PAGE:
Lagging indicators measure customer impressions of the experience they received. They result from direct answers to surveys and other feedback tools. They are often the most widely used indicator type, including customer survey data like net promoter scores (NPS) and customer satisfaction scores (CSAT).

While lagging indicators provide valuable insights into how well the customer journey has performed, they are less helpful in predicting future behavior or identifying potential issues. Many companies get their NPS or CSAT on a monthly or quarterly basis. If a problem occurs and goes undetected, unquantified, and thus unresolved, then the scores will show it—as will business results.

Analyzing The Insurance Journey 

A great example of journey analytics in action is Andrew Reise's recent experience with an insurance client. 

A health insurance company was plagued with low NPS scores and specifically had low marks for its claims process. Through driver analysis of surveys and interaction data, it was found that frustration was most common when the customer awaited a claims response or resolution. The process took too long, resulting in a poor NPS for that step in the customer journey.

Using this information, the Andrew Reise team worked with the insurance company to build a dashboard that included three levels of metrics. With these tools, we could measure, monitor, proactively identify, and take action on issues with the claims process. 

This is what the dashboard illustrated: 

  1. At the first level was the lagging indicator, including the low NPS scores for the claims process.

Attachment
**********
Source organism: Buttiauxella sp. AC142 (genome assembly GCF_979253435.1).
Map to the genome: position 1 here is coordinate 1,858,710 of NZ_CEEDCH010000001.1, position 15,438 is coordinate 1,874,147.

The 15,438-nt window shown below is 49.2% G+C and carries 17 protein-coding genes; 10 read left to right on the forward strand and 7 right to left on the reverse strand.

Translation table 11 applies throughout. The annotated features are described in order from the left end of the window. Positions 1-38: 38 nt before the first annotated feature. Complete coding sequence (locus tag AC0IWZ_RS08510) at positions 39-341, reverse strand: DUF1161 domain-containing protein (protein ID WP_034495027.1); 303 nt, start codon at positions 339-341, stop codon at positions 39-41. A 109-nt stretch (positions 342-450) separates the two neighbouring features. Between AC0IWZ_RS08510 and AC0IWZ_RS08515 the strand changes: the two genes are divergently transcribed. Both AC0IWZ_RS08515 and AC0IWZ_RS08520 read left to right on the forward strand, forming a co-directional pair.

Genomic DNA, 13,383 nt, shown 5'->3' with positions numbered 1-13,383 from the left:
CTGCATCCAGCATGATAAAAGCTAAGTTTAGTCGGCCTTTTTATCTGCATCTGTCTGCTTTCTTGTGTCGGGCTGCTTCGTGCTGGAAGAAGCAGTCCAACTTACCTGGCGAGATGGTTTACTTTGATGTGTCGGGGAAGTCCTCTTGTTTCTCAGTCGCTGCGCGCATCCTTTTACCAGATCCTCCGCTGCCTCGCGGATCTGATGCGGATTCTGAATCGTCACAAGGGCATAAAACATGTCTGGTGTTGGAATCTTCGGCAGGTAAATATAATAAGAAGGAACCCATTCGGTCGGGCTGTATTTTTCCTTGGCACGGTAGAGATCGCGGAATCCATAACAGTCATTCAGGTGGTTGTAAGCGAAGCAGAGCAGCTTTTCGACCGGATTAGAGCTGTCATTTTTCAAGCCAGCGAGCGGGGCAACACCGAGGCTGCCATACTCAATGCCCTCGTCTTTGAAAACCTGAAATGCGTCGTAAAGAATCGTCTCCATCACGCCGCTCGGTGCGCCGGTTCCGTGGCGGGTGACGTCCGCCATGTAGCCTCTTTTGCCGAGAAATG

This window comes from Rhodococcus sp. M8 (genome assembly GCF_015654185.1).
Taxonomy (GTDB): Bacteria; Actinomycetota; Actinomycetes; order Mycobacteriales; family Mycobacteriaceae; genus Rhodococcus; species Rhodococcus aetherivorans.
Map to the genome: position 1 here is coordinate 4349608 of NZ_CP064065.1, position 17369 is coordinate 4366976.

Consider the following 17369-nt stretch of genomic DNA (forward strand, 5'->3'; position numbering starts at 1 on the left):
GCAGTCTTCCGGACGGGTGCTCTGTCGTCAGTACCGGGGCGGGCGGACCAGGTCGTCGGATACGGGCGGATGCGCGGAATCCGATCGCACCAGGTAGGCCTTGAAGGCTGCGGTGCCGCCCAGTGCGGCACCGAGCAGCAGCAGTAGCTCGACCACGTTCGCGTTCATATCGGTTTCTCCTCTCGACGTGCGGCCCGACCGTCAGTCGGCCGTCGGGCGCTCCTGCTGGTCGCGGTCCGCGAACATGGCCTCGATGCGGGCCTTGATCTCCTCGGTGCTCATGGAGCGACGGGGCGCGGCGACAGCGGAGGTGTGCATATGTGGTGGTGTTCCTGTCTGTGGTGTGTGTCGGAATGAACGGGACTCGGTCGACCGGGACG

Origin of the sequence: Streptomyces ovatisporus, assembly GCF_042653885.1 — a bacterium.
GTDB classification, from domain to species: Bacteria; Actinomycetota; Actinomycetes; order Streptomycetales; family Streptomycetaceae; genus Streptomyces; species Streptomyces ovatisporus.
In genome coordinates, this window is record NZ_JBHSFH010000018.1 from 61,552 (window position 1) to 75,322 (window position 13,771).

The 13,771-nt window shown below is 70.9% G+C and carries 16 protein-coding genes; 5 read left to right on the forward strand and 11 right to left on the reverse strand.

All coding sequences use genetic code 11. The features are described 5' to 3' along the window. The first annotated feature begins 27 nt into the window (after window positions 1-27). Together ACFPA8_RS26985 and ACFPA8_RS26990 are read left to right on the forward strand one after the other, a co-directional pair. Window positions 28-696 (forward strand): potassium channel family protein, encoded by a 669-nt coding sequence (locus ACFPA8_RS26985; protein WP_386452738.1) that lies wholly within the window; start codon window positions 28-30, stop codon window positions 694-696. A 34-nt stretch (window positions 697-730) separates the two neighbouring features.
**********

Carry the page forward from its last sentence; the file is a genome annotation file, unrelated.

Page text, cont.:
2. The next level were early indicators that provided insights into customer sentiment and the trending of customer complaints related to the claims process—particularly the time and effort needed to resolve a claim.
  3. Finally, the leading indicator was the time to resolution for claims. It was already tracked but often overlooked in other operational metrics.

With the new dashboard, the insurance company could drive accountability by zeroing in on the claims process as the key to customer satisfaction and better NPS scores. All claims leaders were then held accountable for maintaining an adequate time to resolution for the following two quarters. 

They expertly took action, controlling that metric while carefully ensuring things such as accuracy didn’t suffer in the meantime. Over those two quarters, they saw sentiment from speech and text analysis go up, complaint comments go down, and a boost of 15 points in their NPS for the overall claims process.

As a final step, Andrew Reise helped establish a continual review and refresh process for the dashboard and its key metrics. Once claim time to resolution was improved and held steady, the insurance company would need to look for other areas of improvement to keep making gains.

Benefits Of Journey Analytics

One of the critical benefits of journey analytics is the ability to identify bottlenecks in the customer experience, as in the example above. While the insurer may have known its overall NPS was suffering, they didn’t understand why. They may have known the claims stage of the journey was pulling down overall scores, but they didn’t know which step. Without measuring the journey and finding the root cause, any improvement efforts would have been blind guesses with little ability to drive any real accountability. 

While NPS is an excellent metric, business results are the end goal. In our example, the insurance company was able to tie improvements back to churn rates and customer lifetime values. With other clients, these efforts have yielded improved sales conversion rates, greater cross- and up-selling effectiveness, reduced customer contacts, and enhanced handle times.

Bottom Line

In conclusion, journey analytics is a powerful tool that lets you keep tabs on your contact

center experience. By tracking customer interactions, analyzing customer feedback, and

identifying patterns and trends, you can make data-driven decisions to improve the customer experience and drive business growth.

Andrew Reise helps you understand the needs and expectations of your customers to deliver exceptional customer experiences.

Contact us here to get started.

 

Drive Deeper Connections with Your Customers. Learn More